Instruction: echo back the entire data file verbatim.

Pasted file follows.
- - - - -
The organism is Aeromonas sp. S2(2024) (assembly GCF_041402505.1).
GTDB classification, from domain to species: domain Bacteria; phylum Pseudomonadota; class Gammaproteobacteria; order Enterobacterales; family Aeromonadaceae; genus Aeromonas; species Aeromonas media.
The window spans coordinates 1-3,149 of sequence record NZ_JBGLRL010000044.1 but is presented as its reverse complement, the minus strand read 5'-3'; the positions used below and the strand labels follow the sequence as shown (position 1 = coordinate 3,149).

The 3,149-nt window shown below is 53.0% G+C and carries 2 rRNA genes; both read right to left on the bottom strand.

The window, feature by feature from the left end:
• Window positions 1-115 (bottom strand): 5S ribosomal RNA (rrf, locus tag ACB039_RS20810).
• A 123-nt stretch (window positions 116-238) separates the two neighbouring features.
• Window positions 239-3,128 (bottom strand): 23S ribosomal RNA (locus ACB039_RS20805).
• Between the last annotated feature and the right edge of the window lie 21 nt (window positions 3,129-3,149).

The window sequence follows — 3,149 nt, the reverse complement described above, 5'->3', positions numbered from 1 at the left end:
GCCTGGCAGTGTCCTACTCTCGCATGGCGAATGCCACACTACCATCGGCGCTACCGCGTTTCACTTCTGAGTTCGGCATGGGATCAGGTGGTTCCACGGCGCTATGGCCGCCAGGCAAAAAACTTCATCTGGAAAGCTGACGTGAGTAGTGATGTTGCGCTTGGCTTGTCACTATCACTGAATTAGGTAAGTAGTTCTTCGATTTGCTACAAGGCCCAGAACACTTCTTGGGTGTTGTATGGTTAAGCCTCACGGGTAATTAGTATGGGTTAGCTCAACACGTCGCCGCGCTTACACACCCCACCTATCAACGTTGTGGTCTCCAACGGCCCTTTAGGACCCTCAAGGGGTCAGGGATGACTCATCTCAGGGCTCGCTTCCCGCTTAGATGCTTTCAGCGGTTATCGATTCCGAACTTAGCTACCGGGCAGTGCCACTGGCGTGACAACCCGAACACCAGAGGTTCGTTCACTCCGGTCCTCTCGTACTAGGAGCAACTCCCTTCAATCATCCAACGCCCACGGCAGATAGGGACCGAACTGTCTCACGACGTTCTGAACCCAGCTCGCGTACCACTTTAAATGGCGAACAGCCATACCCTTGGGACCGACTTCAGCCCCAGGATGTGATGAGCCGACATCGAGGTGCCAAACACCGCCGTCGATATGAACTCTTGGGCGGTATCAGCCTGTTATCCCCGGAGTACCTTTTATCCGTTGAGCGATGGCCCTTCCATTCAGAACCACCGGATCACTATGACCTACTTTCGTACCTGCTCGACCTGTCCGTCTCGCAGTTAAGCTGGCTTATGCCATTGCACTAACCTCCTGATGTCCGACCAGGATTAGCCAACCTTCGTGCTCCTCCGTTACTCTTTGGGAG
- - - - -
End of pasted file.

The organism is Aeromonas sp. S2(2024) (assembly GCF_041402505.1).
GTDB classification, from domain to species: domain Bacteria; phylum Pseudomonadota; class Gammaproteobacteria; order Enterobacterales; family Aeromonadaceae; genus Aeromonas; species Aeromonas media.
The window spans coordinates 1-3,149 of sequence record NZ_JBGLRL010000044.1 but is presented as its reverse complement, the minus strand read 5'-3'; the positions used below and the strand labels follow the sequence as shown (position 1 = coordinate 3,149).

The 3,149-nt window shown below is 53.0% G+C and carries 2 rRNA genes; both read right to left on the bottom strand.

The window, feature by feature from the left end:
• Window positions 1-115 (bottom strand): 5S ribosomal RNA (rrf, locus tag ACB039_RS20810).
• A 123-nt stretch (window positions 116-238) separates the two neighbouring features.
• Window positions 239-3,128 (bottom strand): 23S ribosomal RNA (locus ACB039_RS20805).
• Between the last annotated feature and the right edge of the window lie 21 nt (window positions 3,129-3,149).

The window sequence follows — 3,149 nt, the reverse complement described above, 5'->3', positions numbered from 1 at the left end:
GCCTGGCAGTGTCCTACTCTCGCATGGCGAATGCCACACTACCATCGGCGCTACCGCGTTTCACTTCTGAGTTCGGCATGGGATCAGGTGGTTCCACGGCGCTATGGCCGCCAGGCAAAAAACTTCATCTGGAAAGCTGACGTGAGTAGTGATGTTGCGCTTGGCTTGTCACTATCACTGAATTAGGTAAGTAGTTCTTCGATTTGCTACAAGGCCCAGAACACTTCTTGGGTGTTGTATGGTTAAGCCTCACGGGTAATTAGTATGGGTTAGCTCAACACGTCGCCGCGCTTACACACCCCACCTATCAACGTTGTGGTCTCCAACGGCCCTTTAGGACCCTCAAGGGGTCAGGGATGACTCATCTCAGGGCTCGCTTCCCGCTTAGATGCTTTCAGCGGTTATCGATTCCGAACTTAGCTACCGGGCAGTGCCACTGGCGTGACAACCCGAACACCAGAGGTTCGTTCACTCCGGTCCTCTCGTACTAGGAGCAACTCCCTTCAATCATCCAACGCCCACGGCAGATAGGGACCGAACTGTCTCACGACGTTCTGAACCCAGCTCGCGTACCACTTTAAATGGCGAACAGCCATACCCTTGGGACCGACTTCAGCCCCAGGATGTGATGAGCCGACATCGAGGTGCCAAACACCGCCGTCGATATGAACTCTTGGGCGGTATCAGCCTGTTATCCCCGGAGTACCTTTTATCCGTTGAGCGATGGCCCTTCCATTCAGAACCACCGGATCACTATGACCTACTTTCGTACCTGCTCGACCTGTCCGTCTCGCAGTTAAGCTGGCTTATGCCATTGCACTAACCTCCTGATGTCCGACCAGGATTAGCCAACCTTCGTGCTCCTCCGTTACTCTTTGGGAG